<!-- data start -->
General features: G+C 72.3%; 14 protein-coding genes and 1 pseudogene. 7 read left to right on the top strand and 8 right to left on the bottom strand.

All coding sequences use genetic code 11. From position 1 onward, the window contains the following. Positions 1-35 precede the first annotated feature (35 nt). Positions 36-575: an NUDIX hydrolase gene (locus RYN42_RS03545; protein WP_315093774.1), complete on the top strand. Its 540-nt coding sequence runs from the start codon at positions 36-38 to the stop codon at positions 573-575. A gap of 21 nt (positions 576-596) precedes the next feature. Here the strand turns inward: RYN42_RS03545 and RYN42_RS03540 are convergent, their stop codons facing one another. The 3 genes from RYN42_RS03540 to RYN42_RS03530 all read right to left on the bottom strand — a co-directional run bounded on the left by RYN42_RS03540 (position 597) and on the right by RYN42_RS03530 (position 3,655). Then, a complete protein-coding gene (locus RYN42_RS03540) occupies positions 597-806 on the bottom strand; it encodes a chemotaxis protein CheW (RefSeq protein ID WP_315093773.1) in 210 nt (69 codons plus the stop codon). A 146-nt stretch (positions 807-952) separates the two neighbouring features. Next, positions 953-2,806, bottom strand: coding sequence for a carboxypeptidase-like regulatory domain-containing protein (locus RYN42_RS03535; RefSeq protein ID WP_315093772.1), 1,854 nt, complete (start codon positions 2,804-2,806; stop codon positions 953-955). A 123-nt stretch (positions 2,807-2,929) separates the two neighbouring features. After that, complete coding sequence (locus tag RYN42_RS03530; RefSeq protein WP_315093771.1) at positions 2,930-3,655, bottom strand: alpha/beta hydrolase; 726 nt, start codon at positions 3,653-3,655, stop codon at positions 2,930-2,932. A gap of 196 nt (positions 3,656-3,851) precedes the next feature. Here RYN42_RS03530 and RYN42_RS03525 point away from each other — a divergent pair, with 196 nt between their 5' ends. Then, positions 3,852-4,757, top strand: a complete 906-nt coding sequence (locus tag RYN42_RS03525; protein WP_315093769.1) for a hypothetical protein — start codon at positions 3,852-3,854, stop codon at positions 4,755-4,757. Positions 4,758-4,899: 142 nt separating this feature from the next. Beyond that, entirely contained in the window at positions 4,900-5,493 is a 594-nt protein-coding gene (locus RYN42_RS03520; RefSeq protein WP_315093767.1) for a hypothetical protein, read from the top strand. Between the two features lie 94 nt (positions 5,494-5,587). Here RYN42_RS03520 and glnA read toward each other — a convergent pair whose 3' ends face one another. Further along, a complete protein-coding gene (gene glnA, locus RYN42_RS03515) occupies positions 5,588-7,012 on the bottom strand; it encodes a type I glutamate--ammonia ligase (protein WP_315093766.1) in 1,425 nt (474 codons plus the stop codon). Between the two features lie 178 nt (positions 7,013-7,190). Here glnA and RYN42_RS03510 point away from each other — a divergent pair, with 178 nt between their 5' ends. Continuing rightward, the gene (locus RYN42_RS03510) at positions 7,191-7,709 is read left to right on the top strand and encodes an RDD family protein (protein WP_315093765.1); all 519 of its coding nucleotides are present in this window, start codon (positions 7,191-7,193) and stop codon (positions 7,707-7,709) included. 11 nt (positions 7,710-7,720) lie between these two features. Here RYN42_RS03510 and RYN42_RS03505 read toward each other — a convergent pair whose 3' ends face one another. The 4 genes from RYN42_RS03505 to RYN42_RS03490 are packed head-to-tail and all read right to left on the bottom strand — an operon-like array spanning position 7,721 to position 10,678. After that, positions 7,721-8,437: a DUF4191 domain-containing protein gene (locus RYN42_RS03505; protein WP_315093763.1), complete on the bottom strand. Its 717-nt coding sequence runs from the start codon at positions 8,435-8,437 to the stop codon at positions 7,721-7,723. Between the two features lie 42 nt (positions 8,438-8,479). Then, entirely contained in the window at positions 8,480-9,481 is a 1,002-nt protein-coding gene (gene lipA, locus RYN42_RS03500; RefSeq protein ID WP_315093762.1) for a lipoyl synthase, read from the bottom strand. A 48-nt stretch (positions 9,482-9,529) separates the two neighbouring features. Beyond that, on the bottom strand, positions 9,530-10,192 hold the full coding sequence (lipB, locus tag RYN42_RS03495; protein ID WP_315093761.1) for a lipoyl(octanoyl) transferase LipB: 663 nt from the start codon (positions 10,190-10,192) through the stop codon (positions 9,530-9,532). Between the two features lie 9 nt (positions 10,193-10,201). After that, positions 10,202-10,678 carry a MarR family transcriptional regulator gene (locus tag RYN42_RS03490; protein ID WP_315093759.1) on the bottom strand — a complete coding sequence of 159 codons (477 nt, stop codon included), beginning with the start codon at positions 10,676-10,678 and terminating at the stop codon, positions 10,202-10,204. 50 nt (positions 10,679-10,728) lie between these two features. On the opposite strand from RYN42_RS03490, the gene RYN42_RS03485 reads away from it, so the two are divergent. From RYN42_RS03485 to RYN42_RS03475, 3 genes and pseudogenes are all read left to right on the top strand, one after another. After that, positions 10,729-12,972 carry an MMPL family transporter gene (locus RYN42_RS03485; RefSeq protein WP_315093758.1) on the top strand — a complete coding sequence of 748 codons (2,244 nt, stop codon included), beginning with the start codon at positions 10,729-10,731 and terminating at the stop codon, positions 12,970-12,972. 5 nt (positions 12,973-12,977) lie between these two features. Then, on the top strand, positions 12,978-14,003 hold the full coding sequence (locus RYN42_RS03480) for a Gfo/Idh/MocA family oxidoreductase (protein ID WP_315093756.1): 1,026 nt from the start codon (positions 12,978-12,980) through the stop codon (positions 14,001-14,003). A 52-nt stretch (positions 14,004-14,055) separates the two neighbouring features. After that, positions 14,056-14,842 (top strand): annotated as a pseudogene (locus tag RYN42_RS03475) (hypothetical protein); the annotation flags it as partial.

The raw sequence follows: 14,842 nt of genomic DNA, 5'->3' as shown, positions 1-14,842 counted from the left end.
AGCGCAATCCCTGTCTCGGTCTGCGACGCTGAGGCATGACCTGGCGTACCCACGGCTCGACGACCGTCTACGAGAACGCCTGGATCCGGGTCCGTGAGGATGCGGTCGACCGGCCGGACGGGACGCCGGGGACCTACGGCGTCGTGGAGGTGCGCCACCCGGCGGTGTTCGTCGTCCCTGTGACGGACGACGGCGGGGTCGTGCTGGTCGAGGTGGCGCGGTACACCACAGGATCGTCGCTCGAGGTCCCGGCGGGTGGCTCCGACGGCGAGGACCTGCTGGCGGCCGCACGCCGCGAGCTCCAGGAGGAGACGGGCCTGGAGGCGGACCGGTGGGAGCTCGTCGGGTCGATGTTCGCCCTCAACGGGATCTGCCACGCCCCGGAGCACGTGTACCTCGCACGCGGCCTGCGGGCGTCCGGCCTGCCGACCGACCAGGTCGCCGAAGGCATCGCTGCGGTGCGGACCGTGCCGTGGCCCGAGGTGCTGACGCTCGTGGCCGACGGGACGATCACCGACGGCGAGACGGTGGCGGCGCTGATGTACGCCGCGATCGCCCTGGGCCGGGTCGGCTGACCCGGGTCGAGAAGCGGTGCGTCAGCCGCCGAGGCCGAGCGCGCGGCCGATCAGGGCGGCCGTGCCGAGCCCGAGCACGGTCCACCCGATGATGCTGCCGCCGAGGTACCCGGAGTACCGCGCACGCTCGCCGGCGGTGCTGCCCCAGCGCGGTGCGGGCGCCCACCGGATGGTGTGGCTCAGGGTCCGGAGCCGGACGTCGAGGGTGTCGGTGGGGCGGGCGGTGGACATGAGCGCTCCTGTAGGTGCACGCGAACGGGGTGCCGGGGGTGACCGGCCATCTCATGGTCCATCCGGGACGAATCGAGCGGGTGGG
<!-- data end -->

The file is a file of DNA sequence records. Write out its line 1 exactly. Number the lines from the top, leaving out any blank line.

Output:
General features: G+C 72.3%; 14 protein-coding genes and 1 pseudogene. 7 read left to right on the top strand and 8 right to left on the bottom strand.